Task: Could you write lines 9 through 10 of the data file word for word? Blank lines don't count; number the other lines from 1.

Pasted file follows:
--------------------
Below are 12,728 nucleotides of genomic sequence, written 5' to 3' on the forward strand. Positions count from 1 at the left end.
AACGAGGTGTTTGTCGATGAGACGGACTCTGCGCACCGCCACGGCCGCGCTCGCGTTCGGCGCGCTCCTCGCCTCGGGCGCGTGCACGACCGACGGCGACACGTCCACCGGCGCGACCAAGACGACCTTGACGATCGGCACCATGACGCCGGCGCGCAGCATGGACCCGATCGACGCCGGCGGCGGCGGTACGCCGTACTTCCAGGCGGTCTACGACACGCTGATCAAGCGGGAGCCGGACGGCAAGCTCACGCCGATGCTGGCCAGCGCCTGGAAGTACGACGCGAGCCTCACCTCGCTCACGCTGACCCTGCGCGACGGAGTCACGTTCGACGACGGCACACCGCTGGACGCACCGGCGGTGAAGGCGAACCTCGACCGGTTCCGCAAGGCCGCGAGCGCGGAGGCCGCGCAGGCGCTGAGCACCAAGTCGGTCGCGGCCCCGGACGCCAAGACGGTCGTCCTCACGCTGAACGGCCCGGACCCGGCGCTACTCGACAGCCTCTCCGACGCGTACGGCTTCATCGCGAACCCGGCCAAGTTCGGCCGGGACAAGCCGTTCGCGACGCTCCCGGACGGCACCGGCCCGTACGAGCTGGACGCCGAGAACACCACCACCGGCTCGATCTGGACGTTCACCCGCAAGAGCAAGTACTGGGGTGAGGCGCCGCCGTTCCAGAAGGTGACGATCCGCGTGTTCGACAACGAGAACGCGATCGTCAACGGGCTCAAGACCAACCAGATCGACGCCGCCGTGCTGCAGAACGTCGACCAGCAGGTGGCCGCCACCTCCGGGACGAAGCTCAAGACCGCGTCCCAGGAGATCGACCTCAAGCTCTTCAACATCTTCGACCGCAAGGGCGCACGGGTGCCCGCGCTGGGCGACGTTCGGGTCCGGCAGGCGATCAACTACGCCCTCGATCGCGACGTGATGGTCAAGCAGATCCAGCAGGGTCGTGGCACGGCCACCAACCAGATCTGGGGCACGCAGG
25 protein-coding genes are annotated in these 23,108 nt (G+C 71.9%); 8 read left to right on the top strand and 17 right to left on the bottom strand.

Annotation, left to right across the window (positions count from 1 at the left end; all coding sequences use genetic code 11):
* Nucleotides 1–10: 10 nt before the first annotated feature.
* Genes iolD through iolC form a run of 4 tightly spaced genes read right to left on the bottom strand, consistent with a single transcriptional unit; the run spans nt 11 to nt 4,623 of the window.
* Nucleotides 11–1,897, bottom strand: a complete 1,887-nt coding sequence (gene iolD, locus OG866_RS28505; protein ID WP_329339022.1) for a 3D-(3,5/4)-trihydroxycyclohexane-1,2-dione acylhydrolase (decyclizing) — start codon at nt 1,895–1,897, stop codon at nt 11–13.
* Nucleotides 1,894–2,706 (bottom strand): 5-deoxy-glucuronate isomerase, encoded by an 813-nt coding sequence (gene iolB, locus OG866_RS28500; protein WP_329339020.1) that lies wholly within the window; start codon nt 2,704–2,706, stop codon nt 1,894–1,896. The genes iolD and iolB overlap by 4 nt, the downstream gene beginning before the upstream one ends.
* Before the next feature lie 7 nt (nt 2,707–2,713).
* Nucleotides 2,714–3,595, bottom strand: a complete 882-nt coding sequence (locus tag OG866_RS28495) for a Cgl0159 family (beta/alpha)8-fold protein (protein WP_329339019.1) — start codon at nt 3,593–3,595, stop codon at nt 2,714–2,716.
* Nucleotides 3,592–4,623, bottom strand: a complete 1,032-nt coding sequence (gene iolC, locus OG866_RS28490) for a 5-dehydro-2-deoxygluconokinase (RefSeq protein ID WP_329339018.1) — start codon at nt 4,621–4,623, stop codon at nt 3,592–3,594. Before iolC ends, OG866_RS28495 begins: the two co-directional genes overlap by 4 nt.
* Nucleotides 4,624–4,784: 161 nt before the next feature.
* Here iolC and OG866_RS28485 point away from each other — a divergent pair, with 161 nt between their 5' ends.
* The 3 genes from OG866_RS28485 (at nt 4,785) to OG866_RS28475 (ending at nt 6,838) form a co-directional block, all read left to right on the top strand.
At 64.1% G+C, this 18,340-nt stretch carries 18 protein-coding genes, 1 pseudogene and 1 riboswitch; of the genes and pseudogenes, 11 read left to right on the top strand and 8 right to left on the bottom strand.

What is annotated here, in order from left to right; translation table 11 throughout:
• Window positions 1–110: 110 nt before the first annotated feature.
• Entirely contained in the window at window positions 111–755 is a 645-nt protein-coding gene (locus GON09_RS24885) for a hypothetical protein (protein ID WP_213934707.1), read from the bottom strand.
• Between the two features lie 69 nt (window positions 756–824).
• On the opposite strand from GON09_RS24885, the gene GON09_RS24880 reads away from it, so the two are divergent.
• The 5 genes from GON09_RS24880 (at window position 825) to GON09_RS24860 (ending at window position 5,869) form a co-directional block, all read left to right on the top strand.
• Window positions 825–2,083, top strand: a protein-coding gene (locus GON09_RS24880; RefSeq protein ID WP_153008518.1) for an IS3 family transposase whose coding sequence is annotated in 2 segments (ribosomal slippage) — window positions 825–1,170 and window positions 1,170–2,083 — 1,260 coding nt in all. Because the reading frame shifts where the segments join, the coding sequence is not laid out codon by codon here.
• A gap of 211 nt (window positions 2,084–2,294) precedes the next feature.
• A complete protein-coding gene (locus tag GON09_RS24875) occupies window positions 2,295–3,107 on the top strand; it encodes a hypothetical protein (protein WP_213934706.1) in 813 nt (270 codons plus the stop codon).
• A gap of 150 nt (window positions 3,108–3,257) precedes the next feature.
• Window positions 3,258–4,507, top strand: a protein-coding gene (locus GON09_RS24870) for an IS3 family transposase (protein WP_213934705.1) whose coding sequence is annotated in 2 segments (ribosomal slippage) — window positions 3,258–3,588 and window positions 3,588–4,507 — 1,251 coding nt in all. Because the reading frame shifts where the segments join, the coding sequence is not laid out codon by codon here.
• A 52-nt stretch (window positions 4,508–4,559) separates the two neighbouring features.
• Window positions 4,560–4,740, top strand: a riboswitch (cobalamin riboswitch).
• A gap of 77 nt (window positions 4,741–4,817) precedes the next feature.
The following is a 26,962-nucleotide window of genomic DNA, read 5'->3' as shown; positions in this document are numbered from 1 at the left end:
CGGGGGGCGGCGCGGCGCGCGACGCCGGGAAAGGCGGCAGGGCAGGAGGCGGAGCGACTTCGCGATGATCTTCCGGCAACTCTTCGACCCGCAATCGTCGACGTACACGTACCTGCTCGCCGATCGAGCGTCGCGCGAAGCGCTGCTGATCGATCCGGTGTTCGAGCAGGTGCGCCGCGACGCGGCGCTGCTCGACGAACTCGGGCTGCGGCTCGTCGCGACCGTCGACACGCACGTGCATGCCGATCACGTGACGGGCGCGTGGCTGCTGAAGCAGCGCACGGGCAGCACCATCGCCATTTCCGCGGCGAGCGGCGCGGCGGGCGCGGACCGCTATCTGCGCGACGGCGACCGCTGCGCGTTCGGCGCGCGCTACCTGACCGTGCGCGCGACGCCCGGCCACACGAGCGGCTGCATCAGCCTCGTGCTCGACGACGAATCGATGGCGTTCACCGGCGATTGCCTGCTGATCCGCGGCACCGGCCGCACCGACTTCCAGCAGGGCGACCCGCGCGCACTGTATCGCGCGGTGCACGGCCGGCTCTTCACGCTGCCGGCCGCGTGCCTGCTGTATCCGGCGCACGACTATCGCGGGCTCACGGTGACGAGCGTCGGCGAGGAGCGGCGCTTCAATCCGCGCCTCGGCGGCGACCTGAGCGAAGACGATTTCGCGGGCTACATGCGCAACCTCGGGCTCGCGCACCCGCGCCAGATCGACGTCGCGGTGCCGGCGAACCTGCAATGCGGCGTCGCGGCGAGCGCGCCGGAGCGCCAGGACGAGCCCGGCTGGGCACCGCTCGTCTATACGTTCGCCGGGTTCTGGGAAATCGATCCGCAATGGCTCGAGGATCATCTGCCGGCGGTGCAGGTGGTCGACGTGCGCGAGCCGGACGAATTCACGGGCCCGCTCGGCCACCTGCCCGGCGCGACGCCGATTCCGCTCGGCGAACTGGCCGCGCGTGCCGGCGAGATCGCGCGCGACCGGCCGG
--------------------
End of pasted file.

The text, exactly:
* Before the next feature lie 7 nt (nt 2,707–2,713).
* Nucleotides 2,714–3,595, bottom strand: a complete 882-nt coding sequence (locus tag OG866_RS28495) for a Cgl0159 family (beta/alpha)8-fold protein (protein WP_329339019.1) — start codon at nt 3,593–3,595, stop codon at nt 2,714–2,716.